In her home, Vilma helps by cleaning. She lives with her father and her mother. Her father is sometimes employed as a farmer and her mother maintains the home. There are 5 children in the family.
Playing with dolls is Vilma's favorite activity. In primary school her performance is average and she also regularly attends church activities.
Because of your sponsorship, Vilma will have new opportunities to learn and grow physically, mentally, and spiritually. Thank you for your concern and prayers.
Vilma lives on the plains of Chané Independence, home to approximately 7,300 residents. Typical houses are constructed of dirt floors, cement walls and tin roofs. The primary ethnic group and language is Quechua.
The regional diet consists of chicken, bread, cassava, beef, plantains and rice. Common health problems in this area include skin diseases, respiratory infections, infantile diarrhea and illnesses from fleas and lice. Most adults in Chané Independence work as day laborers and earn the equivalent of $100 per month. This community needs paved streets, employment opportunities and business training.
Your sponsorship allows the staff of Bethel Chane Student Center to provide Vilma with Bible teaching, leadership programs, health and hygiene education, games, special celebrations, homework help and medical checkups. The center staff will also provide monthly meetings and special celebrations for the parents or guardians of Vilma.
Bolivia is comprised of four geographic regions: the central plateau in the Andes Mountains, the Lake Titicaca region, the central region's semitropical rain forests and the hot, humid lowlands of the east. Landlocked, Bolivia borders Chile, Peru, Argentina, Paraguay and Brazil.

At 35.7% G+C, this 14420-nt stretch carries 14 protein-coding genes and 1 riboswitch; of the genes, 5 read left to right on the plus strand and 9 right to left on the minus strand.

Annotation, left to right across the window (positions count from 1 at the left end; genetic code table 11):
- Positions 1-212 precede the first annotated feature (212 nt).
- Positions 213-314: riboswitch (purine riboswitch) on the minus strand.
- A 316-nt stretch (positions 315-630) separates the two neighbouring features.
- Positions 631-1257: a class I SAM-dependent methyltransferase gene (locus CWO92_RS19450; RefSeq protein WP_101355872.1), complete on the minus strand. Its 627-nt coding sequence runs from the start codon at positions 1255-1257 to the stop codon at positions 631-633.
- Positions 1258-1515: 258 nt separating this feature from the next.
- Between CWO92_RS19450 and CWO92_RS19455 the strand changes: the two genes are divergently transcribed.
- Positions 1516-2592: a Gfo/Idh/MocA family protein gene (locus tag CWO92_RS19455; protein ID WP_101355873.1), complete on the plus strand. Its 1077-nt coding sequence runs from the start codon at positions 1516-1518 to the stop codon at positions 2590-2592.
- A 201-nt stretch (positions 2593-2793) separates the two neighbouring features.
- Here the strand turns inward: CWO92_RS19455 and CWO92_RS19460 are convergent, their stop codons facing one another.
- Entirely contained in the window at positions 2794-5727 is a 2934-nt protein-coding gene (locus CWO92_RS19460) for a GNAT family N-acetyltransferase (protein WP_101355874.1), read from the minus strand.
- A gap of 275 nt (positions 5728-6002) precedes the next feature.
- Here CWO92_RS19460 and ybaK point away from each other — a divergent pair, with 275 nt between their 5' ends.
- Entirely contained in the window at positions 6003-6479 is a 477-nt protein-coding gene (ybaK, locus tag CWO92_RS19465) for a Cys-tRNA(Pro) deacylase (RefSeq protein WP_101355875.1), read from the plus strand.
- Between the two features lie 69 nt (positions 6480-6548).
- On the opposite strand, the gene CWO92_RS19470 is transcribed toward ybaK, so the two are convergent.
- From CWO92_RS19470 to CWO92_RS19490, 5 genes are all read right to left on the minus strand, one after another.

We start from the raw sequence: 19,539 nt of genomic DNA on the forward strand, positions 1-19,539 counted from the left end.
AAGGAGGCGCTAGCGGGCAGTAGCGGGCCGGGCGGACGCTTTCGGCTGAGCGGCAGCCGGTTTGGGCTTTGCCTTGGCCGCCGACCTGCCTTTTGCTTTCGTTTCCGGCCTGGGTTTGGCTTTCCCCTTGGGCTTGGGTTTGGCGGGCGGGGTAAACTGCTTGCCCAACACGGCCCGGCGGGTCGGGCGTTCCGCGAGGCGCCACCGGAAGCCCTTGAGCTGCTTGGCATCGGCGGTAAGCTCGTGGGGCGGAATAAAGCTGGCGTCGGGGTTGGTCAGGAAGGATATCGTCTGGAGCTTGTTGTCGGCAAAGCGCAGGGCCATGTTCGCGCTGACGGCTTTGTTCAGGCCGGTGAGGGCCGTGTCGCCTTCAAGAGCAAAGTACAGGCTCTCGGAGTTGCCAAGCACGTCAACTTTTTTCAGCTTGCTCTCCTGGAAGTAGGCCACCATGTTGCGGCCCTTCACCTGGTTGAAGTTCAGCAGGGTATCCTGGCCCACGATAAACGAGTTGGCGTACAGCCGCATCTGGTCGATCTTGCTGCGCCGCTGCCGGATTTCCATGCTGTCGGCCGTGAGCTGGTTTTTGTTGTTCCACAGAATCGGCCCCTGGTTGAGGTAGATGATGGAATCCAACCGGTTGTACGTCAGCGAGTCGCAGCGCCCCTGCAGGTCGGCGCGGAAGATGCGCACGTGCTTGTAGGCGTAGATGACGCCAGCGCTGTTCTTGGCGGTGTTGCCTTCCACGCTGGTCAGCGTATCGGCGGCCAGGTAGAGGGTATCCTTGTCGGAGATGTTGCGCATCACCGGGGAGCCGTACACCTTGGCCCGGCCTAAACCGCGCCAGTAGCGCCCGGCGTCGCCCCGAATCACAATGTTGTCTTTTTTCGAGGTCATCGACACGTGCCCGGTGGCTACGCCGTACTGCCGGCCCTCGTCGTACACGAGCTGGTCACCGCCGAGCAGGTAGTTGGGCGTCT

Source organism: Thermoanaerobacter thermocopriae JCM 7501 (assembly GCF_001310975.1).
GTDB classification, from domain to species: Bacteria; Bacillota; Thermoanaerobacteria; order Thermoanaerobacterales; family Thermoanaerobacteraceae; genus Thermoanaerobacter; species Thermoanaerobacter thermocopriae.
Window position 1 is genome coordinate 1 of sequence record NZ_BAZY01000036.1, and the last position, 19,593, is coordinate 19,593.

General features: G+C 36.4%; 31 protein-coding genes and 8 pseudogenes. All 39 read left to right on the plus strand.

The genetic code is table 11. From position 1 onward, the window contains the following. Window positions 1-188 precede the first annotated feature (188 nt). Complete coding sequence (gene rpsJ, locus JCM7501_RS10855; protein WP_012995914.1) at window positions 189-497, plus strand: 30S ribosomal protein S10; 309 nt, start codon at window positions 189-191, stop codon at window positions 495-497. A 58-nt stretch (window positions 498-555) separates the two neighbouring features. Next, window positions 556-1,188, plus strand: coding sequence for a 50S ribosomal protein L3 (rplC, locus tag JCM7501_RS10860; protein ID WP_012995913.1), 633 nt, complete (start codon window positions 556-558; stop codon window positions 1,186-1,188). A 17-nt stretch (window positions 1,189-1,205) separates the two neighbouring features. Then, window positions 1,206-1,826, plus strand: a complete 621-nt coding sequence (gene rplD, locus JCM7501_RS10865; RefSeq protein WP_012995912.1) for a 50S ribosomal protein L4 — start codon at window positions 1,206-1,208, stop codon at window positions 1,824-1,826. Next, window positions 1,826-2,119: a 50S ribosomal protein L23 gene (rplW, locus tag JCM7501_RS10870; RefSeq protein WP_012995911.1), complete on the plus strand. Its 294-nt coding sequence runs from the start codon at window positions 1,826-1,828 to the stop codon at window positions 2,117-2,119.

Bolivia has the largest natural gas reserve in South America. Still, it remains the least developed country on the continent. Half the population is made up of indigenous groups who speak Aymara and Quechua and are who are mired in poverty. Compassion works mainly among the indigenous highlanders who make beautiful hand-woven textiles from the wool of alpacas and llamas, animals that also provide milk, meat and transport. Corn and potatoes are staples of the indigenous diet. Virtually all Bolivians are Catholic.
Once known as the cradle of the Inca Empire, Bolivia came under Spanish rule in 1535. Bolivia won independence in 1825. Until the end of the nineteenth century, there were many coups and short-lived constitutions. The period from 1952 to 1964 was marked by significant economic and social reforms and a new constitution was adopted in 1967; however, civil unrest continues to dominate Bolivia's politics. Bolivia is a divided country. Its indigenous people are locked in a battle with its industry and political leaders to gain more economic independence.
Map of Bolivia
Child's Location: North of Santa Cruz de la Sierra